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Detroit tries again with charter update

The City of Detroit is back on the ballot with a charter reform initiative. Measure 24-499, which was placed on the May 21 election ballot by a unanimous vote of the City Council, is essentially the same measure that failed on a 55-51 vote in November 2022.

The key charter change is the proposed elimination of residency restrictions for council and mayoral participation. The current language calls for a council in which two members can be part-time residents and five must be full-time residents. 

Backers of the change think the clause should be changed because it “reduces the volunteer pool of interested property owners, full or part time, to be involved in city government,” said councilor Denny Nielsen in a statement that emphasizes how the city has changed as a result of the 2020 wildfires.

“Rebuilding Detroit, both commercially and residentially, will be an ongoing project for several years to come,” Nielsen said in the statement, which will be posted on Detroit social media sites. 

“We have many new property owners who are investing in our city and who have the needed skills, time and interest to contribute to our recovery efforts and our rebuilding vision.”

Nielsen and charter backers think new residents should be able to participate in city affairs even if they don’t finally move to Detroit permanently.

Nielsen noted in an interview that the charter change also would affect membership on the city’s Planning Commission, a key body for land use and code decisions the city will be facing during the rebuild.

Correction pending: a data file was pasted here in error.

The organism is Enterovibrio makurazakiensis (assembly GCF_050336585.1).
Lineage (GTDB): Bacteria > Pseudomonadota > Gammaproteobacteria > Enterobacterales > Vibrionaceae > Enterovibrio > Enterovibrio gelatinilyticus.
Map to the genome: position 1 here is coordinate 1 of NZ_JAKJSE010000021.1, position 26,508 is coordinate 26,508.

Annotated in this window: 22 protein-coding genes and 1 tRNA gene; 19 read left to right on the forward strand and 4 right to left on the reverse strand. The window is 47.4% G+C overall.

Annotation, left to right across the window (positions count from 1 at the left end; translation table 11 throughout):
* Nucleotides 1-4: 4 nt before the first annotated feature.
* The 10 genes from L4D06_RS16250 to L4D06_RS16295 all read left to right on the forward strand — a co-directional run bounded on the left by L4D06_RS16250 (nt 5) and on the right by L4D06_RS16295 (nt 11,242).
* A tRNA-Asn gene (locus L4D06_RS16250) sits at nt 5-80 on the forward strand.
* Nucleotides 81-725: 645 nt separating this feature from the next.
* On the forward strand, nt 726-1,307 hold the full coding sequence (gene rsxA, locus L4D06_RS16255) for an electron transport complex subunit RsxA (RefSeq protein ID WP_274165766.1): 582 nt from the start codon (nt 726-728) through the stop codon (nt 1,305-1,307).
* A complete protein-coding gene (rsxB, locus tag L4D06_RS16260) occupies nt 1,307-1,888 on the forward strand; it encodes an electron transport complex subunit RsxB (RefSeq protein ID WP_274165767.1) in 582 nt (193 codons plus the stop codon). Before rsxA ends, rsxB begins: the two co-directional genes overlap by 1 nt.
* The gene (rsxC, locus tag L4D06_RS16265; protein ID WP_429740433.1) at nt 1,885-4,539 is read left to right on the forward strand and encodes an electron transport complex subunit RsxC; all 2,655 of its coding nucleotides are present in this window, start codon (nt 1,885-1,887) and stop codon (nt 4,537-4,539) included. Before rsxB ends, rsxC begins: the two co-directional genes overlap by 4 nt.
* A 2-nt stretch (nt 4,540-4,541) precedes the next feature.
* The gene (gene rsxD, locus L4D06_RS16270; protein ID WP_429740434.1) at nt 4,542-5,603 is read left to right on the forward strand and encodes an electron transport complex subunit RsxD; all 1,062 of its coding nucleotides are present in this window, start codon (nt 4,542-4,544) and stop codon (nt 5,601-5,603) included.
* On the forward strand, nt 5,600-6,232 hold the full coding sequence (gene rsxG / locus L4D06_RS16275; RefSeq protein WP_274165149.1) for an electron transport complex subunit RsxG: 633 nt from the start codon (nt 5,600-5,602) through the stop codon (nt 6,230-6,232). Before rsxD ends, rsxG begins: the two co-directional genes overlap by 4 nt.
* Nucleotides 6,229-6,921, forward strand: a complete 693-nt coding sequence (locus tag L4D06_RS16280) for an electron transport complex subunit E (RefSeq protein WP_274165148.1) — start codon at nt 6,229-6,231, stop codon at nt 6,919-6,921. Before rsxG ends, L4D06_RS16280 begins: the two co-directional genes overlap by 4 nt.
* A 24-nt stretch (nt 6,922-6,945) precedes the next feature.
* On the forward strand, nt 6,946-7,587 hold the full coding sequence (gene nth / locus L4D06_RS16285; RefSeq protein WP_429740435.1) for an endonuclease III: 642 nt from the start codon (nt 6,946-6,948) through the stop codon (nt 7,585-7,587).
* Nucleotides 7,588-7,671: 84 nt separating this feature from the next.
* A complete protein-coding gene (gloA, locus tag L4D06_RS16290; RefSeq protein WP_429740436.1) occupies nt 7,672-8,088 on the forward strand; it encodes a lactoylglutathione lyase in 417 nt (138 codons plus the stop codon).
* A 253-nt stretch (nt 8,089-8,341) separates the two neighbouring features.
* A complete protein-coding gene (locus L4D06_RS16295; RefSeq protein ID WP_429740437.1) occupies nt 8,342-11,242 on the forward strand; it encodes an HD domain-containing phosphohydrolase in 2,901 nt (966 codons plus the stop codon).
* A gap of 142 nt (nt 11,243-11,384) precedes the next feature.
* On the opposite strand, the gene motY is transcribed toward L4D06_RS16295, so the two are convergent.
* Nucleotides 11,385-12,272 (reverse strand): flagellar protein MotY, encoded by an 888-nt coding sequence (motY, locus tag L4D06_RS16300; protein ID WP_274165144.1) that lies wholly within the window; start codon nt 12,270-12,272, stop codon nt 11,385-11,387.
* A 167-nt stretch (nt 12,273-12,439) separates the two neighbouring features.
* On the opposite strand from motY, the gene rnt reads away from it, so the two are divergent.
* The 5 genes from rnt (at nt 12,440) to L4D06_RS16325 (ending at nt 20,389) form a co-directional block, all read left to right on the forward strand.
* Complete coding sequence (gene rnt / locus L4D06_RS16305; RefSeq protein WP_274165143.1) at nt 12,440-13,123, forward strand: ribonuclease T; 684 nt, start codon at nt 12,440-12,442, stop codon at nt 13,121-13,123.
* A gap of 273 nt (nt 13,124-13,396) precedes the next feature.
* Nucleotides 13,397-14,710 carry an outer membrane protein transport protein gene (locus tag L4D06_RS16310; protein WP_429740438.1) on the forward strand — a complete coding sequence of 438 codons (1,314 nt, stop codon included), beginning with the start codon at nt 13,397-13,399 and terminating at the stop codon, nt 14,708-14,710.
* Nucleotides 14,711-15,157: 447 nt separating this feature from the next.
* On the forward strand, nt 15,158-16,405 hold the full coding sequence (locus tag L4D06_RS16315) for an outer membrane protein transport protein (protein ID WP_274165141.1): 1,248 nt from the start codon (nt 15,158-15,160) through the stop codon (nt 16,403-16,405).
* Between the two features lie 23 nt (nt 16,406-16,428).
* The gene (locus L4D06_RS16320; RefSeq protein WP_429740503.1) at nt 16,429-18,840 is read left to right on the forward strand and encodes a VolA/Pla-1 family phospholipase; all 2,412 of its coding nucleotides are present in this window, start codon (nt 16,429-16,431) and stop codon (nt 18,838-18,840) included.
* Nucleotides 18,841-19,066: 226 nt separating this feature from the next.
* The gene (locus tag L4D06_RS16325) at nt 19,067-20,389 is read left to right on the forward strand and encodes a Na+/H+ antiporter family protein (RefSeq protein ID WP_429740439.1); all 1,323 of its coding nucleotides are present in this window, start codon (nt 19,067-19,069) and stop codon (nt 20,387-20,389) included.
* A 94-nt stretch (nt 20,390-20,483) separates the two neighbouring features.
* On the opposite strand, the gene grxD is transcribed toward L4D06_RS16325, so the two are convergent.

“A younger cadre is needed,” Nielsen said. “We have a bunch of old guys such as Mayor Jim Trett and myself. I don’t know how much longer we are going to be around.”

Nielsen said that backers of the 2022 charter change did not do as good a job as they should have in educating and communicating what the changes would mean to the city’s voters. His statement will be posted on the city website in addition to area social media sites and handouts of the notice will be posted and distributed in town.

Nielsen and charter backers also are encouraging voters with Detroit ties to register to vote in Detroit. To do so, type sos.oregon.gov into your browser, then click on Register to Vote, go to My Vote and then to Update Registration. Fill out the form. It takes 10 minutes, Nielsen said.

Nielsen ended his statement with:

“City Council leadership is pivotal in terms of planning and oversight of our redevelopment activities. We need passionate, skilled, and dedicated volunteers. Expanding the pool of volunteers who are elected from within our city, whether full or part-time, just makes good sense.”

Key Election Dates

April 30: Last day to register to vote

May 1: Ballots will be mailed to registered voters

May 14: Recommended last day to mail ballot back

May 21: Last day to return ballot by drop box

May 28: Last day for review of post marks

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